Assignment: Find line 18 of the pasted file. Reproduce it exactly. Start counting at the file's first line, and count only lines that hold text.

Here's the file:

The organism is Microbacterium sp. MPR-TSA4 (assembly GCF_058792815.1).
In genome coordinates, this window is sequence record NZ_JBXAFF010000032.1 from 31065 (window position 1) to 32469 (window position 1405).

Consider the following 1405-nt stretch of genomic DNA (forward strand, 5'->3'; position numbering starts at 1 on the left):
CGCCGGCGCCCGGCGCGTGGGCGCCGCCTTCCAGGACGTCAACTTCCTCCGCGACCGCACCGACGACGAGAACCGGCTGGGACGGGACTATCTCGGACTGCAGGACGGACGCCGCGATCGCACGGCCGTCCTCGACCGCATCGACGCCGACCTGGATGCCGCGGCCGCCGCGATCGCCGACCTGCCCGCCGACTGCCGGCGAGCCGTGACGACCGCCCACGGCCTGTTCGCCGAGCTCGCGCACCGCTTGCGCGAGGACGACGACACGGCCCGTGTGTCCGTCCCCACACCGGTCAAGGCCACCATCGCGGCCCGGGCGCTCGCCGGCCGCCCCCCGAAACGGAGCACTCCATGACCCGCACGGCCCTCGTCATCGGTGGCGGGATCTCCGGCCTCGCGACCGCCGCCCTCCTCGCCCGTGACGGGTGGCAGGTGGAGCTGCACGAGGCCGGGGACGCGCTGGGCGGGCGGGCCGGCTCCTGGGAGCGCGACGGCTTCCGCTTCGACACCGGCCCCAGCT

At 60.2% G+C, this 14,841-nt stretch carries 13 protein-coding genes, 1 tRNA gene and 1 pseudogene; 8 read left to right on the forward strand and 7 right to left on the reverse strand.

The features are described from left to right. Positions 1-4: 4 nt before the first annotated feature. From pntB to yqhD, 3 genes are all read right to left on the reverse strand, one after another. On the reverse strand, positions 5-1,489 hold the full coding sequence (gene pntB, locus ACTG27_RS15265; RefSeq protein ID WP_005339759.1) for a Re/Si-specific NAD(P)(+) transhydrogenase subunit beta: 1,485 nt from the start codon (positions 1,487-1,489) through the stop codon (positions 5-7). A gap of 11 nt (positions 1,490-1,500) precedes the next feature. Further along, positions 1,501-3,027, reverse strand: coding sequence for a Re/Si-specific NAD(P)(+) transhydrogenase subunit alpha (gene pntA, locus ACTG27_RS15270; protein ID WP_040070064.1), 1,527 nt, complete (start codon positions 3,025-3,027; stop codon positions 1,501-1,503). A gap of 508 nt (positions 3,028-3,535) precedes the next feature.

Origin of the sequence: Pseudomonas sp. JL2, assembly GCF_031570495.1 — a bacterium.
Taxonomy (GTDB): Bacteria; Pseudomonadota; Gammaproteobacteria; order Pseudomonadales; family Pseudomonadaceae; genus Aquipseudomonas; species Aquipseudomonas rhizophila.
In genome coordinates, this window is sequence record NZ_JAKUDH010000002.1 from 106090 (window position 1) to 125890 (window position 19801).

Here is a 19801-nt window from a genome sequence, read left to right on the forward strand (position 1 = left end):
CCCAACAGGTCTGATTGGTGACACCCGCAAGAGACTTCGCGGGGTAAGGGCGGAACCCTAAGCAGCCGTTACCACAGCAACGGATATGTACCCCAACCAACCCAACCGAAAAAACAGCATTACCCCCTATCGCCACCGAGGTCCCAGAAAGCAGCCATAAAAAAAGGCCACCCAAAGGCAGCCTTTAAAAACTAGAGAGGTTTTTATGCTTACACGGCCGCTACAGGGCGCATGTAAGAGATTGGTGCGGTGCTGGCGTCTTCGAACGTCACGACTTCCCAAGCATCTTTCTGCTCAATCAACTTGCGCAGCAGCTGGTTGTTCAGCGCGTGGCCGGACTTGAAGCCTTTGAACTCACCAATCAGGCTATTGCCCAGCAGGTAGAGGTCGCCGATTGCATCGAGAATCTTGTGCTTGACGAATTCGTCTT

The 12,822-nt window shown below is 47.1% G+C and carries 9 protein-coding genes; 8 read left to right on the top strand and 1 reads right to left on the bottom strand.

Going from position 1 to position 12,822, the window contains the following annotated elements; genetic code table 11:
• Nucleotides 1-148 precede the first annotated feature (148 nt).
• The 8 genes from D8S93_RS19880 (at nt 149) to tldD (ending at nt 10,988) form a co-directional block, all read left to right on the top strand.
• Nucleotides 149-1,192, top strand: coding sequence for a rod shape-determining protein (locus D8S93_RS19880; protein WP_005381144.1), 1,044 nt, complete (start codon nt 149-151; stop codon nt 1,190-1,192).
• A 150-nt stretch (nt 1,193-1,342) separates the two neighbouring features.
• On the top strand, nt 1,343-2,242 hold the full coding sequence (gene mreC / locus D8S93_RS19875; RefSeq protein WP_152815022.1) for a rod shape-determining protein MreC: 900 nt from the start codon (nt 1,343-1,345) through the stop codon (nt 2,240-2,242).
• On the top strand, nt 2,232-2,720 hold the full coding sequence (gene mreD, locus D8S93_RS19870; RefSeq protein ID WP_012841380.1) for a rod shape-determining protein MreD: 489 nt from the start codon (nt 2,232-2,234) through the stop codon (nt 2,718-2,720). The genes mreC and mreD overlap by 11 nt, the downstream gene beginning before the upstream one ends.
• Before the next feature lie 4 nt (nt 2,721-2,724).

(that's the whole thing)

• On the top strand, nt 1,343-2,242 hold the full coding sequence (gene mreC / locus D8S93_RS19875; RefSeq protein WP_152815022.1) for a rod shape-determining protein MreC: 900 nt from the start codon (nt 1,343-1,345) through the stop codon (nt 2,240-2,242).